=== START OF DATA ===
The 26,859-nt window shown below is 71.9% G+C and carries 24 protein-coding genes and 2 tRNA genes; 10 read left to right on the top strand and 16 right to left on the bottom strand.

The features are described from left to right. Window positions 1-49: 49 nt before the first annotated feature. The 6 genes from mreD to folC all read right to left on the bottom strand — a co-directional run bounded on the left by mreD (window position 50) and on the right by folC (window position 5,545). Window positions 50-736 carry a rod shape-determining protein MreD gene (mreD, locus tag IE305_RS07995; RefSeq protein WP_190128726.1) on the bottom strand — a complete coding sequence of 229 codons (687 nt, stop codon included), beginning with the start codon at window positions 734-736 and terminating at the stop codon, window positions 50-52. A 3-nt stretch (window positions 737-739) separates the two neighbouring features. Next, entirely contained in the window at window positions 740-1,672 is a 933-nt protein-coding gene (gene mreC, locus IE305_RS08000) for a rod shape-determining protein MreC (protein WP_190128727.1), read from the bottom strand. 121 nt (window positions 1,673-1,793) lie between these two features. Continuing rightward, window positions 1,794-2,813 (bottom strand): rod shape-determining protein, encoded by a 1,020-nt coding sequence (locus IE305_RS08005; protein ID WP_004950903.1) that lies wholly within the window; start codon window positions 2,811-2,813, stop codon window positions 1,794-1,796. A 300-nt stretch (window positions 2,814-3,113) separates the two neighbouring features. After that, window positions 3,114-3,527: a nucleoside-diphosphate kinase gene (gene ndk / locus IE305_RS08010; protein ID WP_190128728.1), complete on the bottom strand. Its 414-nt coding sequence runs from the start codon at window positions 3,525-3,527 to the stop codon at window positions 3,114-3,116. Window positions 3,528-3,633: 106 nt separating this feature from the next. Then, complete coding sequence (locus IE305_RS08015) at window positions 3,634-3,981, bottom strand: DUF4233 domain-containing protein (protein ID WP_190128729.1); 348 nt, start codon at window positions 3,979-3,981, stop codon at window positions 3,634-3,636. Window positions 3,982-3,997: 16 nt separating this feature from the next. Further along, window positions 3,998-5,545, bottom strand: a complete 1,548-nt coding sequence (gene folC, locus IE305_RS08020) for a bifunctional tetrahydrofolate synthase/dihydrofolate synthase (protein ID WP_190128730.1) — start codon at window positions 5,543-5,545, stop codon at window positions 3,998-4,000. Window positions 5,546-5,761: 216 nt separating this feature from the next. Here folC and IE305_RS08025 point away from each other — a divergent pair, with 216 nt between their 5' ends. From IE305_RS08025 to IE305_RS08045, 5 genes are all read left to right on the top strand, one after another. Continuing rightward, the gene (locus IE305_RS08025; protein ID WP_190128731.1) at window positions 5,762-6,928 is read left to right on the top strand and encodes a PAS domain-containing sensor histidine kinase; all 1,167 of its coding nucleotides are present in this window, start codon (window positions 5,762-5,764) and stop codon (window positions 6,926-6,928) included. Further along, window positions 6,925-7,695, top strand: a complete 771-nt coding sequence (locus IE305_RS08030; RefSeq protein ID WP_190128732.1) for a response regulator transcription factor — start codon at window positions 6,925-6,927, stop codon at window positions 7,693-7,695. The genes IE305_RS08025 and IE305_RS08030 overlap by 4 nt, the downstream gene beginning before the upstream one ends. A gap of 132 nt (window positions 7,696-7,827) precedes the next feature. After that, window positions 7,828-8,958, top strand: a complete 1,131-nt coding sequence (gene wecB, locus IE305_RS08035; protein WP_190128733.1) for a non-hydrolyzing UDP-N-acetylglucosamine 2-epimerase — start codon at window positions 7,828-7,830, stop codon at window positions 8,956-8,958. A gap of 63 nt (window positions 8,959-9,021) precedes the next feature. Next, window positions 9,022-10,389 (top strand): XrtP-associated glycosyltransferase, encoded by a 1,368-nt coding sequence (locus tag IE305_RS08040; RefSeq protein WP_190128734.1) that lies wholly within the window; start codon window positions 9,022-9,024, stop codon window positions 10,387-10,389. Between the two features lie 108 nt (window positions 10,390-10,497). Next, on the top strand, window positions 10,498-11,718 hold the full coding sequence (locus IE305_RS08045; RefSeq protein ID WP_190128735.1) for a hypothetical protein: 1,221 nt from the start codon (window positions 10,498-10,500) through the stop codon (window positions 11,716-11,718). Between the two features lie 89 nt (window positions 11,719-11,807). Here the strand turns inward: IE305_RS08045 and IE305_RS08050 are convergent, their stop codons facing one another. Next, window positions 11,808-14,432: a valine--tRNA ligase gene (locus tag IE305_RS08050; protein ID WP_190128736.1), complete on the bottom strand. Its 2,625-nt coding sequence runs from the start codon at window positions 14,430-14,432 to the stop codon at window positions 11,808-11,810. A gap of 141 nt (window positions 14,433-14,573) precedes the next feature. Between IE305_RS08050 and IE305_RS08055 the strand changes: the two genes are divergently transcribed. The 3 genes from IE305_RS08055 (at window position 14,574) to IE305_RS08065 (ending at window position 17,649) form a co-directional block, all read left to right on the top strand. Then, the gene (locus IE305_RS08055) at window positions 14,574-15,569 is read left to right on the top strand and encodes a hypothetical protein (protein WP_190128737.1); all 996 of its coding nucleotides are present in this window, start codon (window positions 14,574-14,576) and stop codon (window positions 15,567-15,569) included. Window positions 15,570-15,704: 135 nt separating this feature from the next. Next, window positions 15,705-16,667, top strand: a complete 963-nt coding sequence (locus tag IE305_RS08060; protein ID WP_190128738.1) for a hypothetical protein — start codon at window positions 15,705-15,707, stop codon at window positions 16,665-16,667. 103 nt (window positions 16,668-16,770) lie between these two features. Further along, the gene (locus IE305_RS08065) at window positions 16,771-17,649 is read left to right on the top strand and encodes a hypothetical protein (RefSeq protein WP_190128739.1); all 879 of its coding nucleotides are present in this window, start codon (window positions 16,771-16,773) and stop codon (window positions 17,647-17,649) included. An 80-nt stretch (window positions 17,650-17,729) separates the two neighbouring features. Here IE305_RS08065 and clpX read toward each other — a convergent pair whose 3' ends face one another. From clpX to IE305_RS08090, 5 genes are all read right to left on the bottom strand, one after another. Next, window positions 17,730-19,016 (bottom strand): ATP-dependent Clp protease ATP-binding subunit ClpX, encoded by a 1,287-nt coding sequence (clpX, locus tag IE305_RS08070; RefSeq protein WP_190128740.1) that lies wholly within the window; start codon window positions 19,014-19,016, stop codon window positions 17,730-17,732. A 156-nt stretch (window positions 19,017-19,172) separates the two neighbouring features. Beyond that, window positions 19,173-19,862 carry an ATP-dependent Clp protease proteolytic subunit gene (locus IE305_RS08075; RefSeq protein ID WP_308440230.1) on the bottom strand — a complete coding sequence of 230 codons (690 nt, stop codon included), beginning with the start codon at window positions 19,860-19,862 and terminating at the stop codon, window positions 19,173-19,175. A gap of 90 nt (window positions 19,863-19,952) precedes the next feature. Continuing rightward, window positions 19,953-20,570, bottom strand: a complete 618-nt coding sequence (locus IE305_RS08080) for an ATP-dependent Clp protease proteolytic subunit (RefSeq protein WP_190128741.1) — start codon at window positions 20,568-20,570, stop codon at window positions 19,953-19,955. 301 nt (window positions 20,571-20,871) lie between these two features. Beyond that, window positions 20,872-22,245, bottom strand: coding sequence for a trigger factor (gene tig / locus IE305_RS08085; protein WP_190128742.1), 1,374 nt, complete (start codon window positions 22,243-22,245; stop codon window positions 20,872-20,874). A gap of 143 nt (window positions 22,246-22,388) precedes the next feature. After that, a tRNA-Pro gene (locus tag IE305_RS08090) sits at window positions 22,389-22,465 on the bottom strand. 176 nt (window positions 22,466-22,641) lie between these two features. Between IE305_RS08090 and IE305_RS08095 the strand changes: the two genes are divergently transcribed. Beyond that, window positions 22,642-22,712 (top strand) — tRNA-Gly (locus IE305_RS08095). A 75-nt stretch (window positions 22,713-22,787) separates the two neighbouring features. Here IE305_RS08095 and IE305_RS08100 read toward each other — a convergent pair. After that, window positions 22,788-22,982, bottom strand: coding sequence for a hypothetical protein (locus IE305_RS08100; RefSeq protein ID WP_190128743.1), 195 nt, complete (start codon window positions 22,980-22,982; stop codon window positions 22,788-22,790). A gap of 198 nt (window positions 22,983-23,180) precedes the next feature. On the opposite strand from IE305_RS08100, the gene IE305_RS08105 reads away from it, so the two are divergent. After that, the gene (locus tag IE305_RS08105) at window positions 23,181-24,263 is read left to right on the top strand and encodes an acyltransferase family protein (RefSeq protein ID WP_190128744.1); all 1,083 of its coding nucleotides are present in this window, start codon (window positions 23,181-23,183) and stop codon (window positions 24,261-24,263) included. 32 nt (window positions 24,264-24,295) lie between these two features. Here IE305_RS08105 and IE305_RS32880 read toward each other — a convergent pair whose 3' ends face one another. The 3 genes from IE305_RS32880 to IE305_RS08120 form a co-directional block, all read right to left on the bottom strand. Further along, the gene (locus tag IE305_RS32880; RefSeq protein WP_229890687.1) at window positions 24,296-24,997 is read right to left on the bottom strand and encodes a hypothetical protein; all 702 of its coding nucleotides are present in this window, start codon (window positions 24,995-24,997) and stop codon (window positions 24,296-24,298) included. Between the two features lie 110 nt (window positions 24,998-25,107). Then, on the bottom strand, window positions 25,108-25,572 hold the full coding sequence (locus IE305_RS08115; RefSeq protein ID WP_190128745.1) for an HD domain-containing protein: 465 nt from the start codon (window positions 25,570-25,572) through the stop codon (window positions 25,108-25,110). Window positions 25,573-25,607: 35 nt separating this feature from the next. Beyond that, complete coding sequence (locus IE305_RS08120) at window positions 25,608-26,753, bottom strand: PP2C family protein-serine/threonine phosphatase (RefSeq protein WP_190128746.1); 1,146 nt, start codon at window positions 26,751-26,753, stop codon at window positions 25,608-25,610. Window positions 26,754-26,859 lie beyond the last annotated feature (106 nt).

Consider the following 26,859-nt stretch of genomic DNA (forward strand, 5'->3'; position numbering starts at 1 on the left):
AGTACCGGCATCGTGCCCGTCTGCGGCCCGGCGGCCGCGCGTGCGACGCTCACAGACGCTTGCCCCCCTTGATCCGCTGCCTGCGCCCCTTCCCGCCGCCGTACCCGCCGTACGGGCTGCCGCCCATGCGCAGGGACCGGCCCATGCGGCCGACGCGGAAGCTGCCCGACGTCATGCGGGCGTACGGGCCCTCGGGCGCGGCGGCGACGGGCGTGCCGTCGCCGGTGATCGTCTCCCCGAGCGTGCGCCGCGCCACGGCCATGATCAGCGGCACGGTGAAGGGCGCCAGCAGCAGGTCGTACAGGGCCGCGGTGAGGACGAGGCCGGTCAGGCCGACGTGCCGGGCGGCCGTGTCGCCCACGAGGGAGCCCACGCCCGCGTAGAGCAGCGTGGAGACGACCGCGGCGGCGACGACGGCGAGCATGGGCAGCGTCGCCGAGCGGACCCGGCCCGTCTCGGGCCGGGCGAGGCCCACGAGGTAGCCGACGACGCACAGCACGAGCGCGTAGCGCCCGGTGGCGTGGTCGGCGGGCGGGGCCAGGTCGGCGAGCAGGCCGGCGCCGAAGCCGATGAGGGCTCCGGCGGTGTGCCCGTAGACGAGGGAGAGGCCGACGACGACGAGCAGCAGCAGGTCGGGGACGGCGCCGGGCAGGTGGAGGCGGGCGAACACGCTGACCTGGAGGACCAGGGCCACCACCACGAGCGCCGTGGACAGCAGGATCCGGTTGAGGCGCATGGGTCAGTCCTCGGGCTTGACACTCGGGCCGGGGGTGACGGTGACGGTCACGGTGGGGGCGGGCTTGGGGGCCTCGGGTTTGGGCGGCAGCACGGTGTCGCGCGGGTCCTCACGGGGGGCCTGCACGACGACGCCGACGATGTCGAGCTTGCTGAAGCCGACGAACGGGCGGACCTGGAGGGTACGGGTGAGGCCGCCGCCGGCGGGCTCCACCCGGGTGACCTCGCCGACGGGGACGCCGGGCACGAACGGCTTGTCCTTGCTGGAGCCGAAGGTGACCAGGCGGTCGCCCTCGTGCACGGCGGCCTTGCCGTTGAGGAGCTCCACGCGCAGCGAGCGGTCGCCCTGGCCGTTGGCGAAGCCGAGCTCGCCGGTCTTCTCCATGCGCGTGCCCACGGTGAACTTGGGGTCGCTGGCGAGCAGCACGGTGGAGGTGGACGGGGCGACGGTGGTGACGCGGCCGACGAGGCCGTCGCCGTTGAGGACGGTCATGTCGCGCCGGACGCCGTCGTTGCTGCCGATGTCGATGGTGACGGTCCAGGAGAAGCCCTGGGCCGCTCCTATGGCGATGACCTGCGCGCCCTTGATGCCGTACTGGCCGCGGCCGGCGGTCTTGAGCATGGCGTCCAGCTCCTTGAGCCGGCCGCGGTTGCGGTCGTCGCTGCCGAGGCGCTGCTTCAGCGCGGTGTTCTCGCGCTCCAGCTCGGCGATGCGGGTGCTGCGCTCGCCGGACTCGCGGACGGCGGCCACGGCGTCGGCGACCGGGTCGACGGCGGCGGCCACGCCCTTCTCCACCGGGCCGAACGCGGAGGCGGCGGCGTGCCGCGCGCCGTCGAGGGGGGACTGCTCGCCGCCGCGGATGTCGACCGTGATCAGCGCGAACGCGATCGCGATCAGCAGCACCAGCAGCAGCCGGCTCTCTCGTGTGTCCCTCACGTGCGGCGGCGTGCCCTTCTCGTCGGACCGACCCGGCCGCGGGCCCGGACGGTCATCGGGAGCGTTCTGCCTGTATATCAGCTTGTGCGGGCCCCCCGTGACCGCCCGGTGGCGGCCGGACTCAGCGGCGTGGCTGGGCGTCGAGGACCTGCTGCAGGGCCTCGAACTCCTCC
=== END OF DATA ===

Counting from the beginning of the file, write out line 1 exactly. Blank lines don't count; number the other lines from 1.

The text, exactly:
The 26,859-nt window shown below is 71.9% G+C and carries 24 protein-coding genes and 2 tRNA genes; 10 read left to right on the top strand and 16 right to left on the bottom strand.